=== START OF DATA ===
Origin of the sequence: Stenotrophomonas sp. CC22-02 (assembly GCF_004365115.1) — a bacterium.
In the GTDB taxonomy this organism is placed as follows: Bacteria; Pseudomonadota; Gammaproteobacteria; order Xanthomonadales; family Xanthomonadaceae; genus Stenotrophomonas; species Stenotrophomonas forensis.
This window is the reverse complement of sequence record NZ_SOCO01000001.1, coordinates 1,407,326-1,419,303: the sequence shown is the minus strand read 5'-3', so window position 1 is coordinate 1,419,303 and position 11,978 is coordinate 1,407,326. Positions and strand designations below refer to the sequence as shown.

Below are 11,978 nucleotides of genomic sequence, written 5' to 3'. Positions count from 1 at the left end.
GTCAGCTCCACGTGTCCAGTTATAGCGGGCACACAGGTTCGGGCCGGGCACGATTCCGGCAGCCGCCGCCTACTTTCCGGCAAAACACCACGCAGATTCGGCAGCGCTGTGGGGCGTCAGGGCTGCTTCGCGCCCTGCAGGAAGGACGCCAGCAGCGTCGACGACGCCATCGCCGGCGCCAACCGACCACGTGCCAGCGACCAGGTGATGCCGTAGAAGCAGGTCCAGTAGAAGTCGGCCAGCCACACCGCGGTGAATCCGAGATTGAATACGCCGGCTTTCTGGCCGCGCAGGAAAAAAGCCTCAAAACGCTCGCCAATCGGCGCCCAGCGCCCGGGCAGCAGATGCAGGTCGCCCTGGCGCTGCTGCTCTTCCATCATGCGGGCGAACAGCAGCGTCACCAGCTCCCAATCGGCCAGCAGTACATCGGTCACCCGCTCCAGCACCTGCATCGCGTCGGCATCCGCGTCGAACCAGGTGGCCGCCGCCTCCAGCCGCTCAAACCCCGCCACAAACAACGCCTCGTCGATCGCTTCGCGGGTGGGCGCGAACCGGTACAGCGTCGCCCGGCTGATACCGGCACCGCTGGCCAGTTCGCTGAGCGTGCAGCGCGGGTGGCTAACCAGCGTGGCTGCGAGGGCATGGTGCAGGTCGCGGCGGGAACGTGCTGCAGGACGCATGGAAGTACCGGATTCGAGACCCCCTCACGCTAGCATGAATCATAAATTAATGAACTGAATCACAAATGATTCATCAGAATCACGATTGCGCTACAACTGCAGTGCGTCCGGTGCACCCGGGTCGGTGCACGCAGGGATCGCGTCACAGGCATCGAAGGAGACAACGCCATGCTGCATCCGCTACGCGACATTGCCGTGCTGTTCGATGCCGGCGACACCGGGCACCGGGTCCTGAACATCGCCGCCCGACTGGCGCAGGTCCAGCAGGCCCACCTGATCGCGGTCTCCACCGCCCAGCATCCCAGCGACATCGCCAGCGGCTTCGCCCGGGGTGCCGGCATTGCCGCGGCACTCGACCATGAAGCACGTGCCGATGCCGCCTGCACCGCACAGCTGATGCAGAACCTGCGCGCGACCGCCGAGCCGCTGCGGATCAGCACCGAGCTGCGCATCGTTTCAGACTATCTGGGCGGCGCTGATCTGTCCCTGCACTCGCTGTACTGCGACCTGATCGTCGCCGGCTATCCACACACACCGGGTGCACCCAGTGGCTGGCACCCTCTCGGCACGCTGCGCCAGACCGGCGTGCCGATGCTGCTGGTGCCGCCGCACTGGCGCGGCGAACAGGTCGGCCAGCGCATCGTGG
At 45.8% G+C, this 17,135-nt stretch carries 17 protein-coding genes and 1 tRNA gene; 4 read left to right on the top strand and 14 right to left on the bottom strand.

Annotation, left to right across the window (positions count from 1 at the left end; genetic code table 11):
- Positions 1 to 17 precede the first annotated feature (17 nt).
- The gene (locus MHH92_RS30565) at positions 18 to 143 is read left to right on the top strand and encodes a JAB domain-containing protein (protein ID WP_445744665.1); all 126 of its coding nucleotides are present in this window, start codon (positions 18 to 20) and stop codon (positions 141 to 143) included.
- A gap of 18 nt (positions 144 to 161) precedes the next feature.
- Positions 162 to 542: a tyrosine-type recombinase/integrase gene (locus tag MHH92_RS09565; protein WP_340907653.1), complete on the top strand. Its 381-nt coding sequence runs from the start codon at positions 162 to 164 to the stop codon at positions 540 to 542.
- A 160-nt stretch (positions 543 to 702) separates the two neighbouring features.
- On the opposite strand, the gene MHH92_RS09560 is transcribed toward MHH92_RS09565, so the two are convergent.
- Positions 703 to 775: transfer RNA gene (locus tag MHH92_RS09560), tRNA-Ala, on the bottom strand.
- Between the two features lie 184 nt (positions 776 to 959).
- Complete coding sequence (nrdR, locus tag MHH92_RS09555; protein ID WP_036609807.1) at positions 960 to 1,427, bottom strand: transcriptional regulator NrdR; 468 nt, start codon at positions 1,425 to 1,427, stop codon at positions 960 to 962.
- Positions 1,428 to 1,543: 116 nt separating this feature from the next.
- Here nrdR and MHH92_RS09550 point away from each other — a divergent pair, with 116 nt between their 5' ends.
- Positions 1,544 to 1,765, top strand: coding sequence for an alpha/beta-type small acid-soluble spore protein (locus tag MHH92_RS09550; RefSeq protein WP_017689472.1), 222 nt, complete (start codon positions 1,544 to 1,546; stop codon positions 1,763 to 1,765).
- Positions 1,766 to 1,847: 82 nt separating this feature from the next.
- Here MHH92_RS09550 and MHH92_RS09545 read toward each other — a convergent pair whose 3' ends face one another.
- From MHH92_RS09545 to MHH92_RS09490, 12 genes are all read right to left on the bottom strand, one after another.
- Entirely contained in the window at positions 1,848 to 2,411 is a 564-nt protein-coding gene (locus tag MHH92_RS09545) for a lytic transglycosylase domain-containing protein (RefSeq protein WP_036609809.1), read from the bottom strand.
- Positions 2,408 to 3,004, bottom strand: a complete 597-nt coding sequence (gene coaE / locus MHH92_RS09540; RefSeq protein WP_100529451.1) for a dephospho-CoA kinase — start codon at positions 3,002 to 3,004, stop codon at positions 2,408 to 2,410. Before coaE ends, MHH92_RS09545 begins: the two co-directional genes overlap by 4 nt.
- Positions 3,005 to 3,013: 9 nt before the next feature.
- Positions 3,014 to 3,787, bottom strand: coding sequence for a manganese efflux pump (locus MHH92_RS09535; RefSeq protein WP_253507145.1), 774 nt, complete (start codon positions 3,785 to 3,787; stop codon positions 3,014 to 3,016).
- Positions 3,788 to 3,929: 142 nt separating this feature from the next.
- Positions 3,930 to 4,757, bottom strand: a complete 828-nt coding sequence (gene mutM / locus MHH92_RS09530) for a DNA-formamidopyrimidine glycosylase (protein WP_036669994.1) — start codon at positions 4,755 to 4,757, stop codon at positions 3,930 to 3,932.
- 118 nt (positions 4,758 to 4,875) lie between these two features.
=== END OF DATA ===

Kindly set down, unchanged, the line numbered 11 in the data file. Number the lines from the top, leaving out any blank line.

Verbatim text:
- Positions 162 to 542: a tyrosine-type recombinase/integrase gene (locus tag MHH92_RS09565; protein WP_340907653.1), complete on the top strand. Its 381-nt coding sequence runs from the start codon at positions 162 to 164 to the stop codon at positions 540 to 542.